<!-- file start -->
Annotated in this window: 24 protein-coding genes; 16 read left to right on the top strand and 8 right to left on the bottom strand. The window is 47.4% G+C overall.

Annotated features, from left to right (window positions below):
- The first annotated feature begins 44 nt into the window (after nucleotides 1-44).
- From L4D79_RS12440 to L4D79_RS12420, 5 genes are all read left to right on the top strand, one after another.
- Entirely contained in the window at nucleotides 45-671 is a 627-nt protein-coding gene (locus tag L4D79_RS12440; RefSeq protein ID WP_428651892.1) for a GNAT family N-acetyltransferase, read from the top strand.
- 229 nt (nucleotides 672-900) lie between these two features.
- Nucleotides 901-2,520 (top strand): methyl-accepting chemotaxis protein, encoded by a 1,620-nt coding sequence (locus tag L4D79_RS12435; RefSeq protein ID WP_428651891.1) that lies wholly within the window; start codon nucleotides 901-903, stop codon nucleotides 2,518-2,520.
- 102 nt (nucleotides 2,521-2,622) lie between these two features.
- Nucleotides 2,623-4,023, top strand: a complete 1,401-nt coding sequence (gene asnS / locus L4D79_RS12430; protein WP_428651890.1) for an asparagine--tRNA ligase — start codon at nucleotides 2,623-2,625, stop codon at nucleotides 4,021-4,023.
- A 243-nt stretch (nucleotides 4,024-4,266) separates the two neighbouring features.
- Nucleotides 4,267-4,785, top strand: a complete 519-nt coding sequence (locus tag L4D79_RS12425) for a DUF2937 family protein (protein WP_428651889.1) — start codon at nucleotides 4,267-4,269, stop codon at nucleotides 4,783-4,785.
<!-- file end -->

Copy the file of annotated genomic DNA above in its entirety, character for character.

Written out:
Annotated in this window: 24 protein-coding genes; 16 read left to right on the top strand and 8 right to left on the bottom strand. The window is 47.4% G+C overall.

Annotated features, from left to right (window positions below):
- The first annotated feature begins 44 nt into the window (after nucleotides 1-44).
- From L4D79_RS12440 to L4D79_RS12420, 5 genes are all read left to right on the top strand, one after another.
- Entirely contained in the window at nucleotides 45-671 is a 627-nt protein-coding gene (locus tag L4D79_RS12440; RefSeq protein ID WP_428651892.1) for a GNAT family N-acetyltransferase, read from the top strand.
- 229 nt (nucleotides 672-900) lie between these two features.
- Nucleotides 901-2,520 (top strand): methyl-accepting chemotaxis protein, encoded by a 1,620-nt coding sequence (locus tag L4D79_RS12435; RefSeq protein ID WP_428651891.1) that lies wholly within the window; start codon nucleotides 901-903, stop codon nucleotides 2,518-2,520.
- 102 nt (nucleotides 2,521-2,622) lie between these two features.
- Nucleotides 2,623-4,023, top strand: a complete 1,401-nt coding sequence (gene asnS / locus L4D79_RS12430; protein WP_428651890.1) for an asparagine--tRNA ligase — start codon at nucleotides 2,623-2,625, stop codon at nucleotides 4,021-4,023.
- A 243-nt stretch (nucleotides 4,024-4,266) separates the two neighbouring features.
- Nucleotides 4,267-4,785, top strand: a complete 519-nt coding sequence (locus tag L4D79_RS12425) for a DUF2937 family protein (protein WP_428651889.1) — start codon at nucleotides 4,267-4,269, stop codon at nucleotides 4,783-4,785.